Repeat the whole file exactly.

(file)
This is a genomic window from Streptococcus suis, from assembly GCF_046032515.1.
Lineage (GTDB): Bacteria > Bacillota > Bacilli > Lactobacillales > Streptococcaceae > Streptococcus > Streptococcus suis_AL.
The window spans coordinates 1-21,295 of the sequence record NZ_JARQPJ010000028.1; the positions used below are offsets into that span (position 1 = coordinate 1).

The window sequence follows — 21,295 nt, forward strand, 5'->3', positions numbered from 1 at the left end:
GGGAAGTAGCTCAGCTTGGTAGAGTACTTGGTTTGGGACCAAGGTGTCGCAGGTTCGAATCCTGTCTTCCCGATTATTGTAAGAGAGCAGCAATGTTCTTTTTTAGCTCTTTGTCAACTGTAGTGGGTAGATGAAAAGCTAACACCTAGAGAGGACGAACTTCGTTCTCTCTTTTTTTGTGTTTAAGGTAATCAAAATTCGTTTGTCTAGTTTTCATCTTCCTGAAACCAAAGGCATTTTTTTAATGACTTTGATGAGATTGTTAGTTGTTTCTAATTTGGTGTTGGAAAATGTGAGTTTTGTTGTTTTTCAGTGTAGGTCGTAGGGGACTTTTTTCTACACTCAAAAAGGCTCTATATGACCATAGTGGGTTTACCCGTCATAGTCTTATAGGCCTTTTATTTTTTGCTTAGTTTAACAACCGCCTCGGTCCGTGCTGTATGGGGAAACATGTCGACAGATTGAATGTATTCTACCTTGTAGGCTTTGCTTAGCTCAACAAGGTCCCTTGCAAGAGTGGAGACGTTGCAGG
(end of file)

This is a genomic window from Streptococcus suis, from assembly GCF_046032515.1.
Lineage (GTDB): Bacteria > Bacillota > Bacilli > Lactobacillales > Streptococcaceae > Streptococcus > Streptococcus suis_AL.
The window spans coordinates 1-21,295 of the sequence record NZ_JARQPJ010000028.1; the positions used below are offsets into that span (position 1 = coordinate 1).

The window sequence follows — 21,295 nt, forward strand, 5'->3', positions numbered from 1 at the left end:
GGGAAGTAGCTCAGCTTGGTAGAGTACTTGGTTTGGGACCAAGGTGTCGCAGGTTCGAATCCTGTCTTCCCGATTATTGTAAGAGAGCAGCAATGTTCTTTTTTAGCTCTTTGTCAACTGTAGTGGGTAGATGAAAAGCTAACACCTAGAGAGGACGAACTTCGTTCTCTCTTTTTTTGTGTTTAAGGTAATCAAAATTCGTTTGTCTAGTTTTCATCTTCCTGAAACCAAAGGCATTTTTTTAATGACTTTGATGAGATTGTTAGTTGTTTCTAATTTGGTGTTGGAAAATGTGAGTTTTGTTGTTTTTCAGTGTAGGTCGTAGGGGACTTTTTTCTACACTCAAAAAGGCTCTATATGACCATAGTGGGTTTACCCGTCATAGTCTTATAGGCCTTTTATTTTTTGCTTAGTTTAACAACCGCCTCGGTCCGTGCTGTATGGGGAAACATGTCGACAGATTGAATGTATTCTACCTTGTAGGCTTTGCTTAGCTCAACAAGGTCCCTTGCAAGAGTGGAGACGTTGCAGG